A U.S. Navy patrol plane was lasered by a Chinese destroyer, in an incident the Navy says was "unsafe" and a violation of an international agreement.
The incident occurred in the Philippine Sea about 350 miles west of Guam on Feb. 17, according to a statement from the U.S. Pacific Fleet Thursday.
The laser, invisible to the naked eye, was detected by a sensor on-board the patrol plane, a P-8A Poseidon, the statement says.
"Weapons-grade laser could potentially cause serious harm to aircrew and mariners, as well as ship and aircraft system," the Navy said.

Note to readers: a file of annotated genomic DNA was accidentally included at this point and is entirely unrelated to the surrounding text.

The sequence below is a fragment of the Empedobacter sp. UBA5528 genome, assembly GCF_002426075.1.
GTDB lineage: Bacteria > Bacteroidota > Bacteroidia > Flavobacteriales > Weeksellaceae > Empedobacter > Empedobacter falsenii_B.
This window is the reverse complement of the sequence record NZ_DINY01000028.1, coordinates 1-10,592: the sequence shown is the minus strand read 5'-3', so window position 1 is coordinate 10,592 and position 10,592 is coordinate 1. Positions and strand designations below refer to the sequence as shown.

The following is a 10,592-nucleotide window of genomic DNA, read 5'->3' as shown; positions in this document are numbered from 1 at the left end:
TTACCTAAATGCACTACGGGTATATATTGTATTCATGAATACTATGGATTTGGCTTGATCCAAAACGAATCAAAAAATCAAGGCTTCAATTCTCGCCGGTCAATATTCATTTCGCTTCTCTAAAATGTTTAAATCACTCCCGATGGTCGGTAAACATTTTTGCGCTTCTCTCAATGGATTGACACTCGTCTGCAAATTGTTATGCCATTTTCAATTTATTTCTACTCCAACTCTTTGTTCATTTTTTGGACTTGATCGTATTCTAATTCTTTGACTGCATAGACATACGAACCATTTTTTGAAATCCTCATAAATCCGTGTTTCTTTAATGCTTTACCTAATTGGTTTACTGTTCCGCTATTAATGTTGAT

The Navy did not say if the laser injured anyone or caused damage.
According to the Navy, the ship's action violates the Code for Unplanned Encounters at Sea, a multilateral agreement, as well as a Memorandum of Understanding between the Pentagon and China's Ministry of National Defense.
The aircraft is based in Jacksonville, Florida and deployed to Okinawa, Japan.
"U.S. Navy aircraft routinely fly in the Philippine Sea and have done so for many years," the Navy said. "U.S. Navy aircraft and ships will continue to fly, sail and operate wherever international law allows."
The incident is the latest in a string of encounters with Chinese ships in the region, as China seeks to expand its military footprint. The U.S. Navy makes a point of sailing and flying in international waters in the area, in what it calls "freedom of navigation" exercises.
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